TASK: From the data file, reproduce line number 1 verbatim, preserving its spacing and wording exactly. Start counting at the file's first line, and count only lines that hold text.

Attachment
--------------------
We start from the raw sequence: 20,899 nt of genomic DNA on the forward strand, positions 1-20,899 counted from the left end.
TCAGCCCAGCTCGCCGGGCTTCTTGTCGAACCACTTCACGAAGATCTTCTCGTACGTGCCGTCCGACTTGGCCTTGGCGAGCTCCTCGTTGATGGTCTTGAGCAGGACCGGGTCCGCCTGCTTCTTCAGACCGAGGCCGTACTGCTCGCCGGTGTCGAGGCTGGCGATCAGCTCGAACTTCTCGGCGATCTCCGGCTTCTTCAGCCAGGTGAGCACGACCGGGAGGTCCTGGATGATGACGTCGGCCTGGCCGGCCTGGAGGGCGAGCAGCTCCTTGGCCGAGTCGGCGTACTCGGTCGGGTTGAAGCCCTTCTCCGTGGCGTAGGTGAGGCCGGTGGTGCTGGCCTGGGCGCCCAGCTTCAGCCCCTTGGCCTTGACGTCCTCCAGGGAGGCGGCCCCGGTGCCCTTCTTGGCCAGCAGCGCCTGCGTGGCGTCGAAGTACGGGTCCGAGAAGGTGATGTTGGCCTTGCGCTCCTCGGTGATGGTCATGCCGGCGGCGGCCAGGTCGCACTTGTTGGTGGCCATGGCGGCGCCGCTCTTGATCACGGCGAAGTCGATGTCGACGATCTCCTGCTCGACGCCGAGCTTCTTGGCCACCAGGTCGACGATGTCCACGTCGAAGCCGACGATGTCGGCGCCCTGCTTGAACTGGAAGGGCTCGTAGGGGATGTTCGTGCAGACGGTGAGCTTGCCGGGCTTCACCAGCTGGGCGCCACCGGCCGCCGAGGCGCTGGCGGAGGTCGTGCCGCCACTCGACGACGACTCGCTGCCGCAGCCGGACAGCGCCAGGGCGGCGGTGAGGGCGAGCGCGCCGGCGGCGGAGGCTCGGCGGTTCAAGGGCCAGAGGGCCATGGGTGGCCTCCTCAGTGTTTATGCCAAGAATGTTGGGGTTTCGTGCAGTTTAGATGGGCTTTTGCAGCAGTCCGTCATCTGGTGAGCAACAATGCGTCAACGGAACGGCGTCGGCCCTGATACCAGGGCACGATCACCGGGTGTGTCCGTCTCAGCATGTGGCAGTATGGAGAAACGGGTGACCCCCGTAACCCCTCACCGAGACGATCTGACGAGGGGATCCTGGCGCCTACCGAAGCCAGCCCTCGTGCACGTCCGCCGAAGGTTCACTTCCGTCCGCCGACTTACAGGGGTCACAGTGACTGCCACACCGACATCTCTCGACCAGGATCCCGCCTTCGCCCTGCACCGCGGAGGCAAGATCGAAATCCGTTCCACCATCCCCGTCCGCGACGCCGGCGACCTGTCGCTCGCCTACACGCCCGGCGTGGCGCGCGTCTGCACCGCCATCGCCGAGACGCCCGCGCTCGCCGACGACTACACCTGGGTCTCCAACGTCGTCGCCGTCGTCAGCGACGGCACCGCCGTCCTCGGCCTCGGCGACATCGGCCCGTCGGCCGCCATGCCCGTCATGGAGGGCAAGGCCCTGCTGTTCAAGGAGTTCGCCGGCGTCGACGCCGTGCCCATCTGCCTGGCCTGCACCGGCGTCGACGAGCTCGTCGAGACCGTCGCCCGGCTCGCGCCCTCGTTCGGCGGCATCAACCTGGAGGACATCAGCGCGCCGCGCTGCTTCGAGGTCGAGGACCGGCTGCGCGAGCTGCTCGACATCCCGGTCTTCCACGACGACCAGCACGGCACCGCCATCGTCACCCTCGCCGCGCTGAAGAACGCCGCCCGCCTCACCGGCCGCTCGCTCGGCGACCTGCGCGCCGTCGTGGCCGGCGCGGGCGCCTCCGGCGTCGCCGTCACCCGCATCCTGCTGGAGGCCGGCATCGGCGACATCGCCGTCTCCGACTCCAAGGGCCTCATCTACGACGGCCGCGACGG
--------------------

We start from the raw sequence: 20,899 nt of genomic DNA on the forward strand, positions 1-20,899 counted from the left end.